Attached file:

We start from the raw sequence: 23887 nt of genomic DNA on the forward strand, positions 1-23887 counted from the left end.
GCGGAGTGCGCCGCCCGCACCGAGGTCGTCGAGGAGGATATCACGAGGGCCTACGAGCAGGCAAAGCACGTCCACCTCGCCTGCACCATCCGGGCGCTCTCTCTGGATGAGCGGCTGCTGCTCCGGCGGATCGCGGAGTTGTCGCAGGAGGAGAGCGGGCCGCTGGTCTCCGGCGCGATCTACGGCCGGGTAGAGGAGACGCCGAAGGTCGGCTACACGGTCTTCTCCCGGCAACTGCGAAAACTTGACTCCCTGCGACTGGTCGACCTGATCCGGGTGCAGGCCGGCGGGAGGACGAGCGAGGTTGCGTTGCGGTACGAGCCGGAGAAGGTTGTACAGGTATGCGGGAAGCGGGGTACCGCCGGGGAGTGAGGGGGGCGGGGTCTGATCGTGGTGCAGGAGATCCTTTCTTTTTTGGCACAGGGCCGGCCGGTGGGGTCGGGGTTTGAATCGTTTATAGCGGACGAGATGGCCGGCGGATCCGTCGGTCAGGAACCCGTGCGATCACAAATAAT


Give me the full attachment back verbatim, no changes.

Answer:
We start from the raw sequence: 23887 nt of genomic DNA on the forward strand, positions 1-23887 counted from the left end.
GCGGAGTGCGCCGCCCGCACCGAGGTCGTCGAGGAGGATATCACGAGGGCCTACGAGCAGGCAAAGCACGTCCACCTCGCCTGCACCATCCGGGCGCTCTCTCTGGATGAGCGGCTGCTGCTCCGGCGGATCGCGGAGTTGTCGCAGGAGGAGAGCGGGCCGCTGGTCTCCGGCGCGATCTACGGCCGGGTAGAGGAGACGCCGAAGGTCGGCTACACGGTCTTCTCCCGGCAACTGCGAAAACTTGACTCCCTGCGACTGGTCGACCTGATCCGGGTGCAGGCCGGCGGGAGGACGAGCGAGGTTGCGTTGCGGTACGAGCCGGAGAAGGTTGTACAGGTATGCGGGAAGCGGGGTACCGCCGGGGAGTGAGGGGGGCGGGGTCTGATCGTGGTGCAGGAGATCCTTTCTTTTTTGGCACAGGGCCGGCCGGTGGGGTCGGGGTTTGAATCGTTTATAGCGGACGAGATGGCCGGCGGATCCGTCGGTCAGGAACCCGTGCGATCACAAATAAT